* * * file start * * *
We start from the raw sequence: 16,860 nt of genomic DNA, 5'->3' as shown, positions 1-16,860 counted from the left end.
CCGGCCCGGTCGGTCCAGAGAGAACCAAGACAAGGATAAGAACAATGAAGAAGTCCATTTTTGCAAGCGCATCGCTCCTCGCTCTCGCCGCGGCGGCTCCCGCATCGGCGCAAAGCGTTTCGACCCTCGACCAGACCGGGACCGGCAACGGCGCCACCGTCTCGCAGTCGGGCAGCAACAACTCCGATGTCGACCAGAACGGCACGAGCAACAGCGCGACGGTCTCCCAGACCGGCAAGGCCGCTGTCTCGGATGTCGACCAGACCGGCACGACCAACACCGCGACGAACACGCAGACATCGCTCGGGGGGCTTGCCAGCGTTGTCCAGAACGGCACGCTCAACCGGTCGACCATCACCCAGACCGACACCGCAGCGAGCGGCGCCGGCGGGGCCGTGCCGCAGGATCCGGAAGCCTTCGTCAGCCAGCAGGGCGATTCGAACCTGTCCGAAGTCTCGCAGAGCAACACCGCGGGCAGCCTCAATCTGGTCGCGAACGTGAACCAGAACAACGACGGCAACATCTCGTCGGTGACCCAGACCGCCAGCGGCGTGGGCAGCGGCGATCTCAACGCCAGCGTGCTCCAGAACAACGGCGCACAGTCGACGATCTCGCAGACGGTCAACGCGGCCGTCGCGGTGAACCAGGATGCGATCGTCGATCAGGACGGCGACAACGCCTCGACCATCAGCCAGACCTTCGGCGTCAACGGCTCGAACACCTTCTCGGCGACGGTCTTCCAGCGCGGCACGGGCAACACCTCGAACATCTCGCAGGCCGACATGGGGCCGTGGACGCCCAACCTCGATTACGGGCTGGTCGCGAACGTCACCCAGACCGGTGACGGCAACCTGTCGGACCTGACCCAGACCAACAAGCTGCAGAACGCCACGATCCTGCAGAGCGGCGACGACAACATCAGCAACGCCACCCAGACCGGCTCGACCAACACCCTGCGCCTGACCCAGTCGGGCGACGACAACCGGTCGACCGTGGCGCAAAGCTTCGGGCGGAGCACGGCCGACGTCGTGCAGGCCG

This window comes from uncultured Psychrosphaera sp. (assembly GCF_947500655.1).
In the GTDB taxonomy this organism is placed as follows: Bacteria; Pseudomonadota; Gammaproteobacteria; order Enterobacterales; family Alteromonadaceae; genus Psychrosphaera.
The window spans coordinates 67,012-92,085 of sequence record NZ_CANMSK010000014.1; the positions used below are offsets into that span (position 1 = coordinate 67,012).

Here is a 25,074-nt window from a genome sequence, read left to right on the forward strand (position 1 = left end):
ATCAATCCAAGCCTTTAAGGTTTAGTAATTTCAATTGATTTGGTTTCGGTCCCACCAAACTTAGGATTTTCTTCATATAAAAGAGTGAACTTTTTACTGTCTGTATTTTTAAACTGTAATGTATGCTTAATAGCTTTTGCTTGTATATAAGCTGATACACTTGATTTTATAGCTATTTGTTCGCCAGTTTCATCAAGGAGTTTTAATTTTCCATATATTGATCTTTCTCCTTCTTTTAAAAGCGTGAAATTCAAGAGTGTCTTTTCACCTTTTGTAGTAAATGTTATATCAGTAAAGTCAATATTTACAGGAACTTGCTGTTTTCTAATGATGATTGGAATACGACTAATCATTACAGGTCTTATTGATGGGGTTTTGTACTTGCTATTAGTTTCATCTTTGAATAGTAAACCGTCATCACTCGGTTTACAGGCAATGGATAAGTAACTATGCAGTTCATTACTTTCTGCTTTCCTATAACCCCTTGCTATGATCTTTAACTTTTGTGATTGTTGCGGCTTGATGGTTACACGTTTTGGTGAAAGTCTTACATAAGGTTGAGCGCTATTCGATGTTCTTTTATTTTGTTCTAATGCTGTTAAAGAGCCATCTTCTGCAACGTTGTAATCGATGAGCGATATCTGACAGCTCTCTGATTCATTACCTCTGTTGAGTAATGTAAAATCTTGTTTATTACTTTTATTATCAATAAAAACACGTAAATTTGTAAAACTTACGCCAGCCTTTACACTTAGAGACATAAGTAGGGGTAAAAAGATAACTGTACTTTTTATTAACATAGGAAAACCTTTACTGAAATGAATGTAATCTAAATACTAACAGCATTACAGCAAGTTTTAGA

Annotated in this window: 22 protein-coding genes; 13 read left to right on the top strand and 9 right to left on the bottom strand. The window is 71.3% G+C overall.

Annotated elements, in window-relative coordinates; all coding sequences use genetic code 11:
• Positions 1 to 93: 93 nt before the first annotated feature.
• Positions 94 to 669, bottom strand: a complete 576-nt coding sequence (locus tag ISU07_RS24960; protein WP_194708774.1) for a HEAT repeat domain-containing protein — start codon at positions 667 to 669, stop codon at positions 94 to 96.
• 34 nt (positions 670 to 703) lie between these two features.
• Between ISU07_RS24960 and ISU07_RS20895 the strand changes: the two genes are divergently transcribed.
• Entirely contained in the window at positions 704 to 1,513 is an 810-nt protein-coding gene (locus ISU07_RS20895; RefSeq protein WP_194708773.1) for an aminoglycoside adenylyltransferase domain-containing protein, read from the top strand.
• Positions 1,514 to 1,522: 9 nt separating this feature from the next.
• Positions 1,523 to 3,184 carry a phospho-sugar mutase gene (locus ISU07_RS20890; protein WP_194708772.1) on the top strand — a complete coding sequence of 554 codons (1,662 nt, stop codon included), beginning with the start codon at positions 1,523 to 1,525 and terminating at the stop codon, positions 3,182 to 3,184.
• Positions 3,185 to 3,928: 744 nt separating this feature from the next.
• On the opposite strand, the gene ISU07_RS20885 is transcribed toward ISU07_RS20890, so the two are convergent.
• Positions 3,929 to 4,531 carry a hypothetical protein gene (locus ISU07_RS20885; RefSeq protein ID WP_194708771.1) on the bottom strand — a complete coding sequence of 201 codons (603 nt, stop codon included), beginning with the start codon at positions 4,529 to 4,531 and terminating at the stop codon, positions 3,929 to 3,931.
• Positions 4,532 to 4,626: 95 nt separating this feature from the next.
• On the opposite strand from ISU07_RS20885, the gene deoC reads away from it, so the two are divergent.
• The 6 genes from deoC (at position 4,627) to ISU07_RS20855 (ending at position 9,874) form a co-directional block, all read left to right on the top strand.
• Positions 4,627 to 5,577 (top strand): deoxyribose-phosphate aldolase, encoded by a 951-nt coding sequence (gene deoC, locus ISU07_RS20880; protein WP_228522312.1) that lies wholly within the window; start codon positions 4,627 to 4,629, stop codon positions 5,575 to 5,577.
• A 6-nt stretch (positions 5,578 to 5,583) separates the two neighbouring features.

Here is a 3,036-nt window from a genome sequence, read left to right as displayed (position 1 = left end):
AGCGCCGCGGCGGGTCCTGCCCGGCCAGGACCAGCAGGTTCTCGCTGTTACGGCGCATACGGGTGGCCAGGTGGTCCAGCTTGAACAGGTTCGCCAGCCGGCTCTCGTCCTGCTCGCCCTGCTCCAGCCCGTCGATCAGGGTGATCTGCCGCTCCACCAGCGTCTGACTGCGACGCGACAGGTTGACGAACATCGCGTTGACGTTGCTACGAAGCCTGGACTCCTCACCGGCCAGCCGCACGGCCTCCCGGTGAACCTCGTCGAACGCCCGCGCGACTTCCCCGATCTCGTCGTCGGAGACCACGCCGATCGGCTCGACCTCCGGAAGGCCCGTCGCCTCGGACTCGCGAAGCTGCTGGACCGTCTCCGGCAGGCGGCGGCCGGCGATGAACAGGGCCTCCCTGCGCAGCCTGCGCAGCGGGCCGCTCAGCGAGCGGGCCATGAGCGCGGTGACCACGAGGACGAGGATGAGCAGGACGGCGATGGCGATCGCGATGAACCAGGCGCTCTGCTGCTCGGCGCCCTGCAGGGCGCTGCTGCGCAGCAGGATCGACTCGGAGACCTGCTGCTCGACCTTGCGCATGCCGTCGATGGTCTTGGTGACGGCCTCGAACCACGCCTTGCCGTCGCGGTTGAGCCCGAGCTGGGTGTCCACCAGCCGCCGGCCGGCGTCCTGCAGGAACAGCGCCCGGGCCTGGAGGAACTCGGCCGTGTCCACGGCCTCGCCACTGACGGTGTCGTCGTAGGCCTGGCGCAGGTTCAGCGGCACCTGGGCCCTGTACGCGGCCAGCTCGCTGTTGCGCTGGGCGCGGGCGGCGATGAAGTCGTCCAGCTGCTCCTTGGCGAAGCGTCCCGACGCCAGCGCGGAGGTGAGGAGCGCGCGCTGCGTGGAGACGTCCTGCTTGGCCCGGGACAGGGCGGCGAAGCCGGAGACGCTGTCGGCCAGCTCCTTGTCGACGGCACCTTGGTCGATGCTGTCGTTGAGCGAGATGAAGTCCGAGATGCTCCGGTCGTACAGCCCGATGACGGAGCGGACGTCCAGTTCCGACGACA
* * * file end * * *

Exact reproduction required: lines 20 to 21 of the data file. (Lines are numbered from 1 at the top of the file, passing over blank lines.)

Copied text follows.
• Positions 4,532 to 4,626: 95 nt separating this feature from the next.
• On the opposite strand from ISU07_RS20885, the gene deoC reads away from it, so the two are divergent.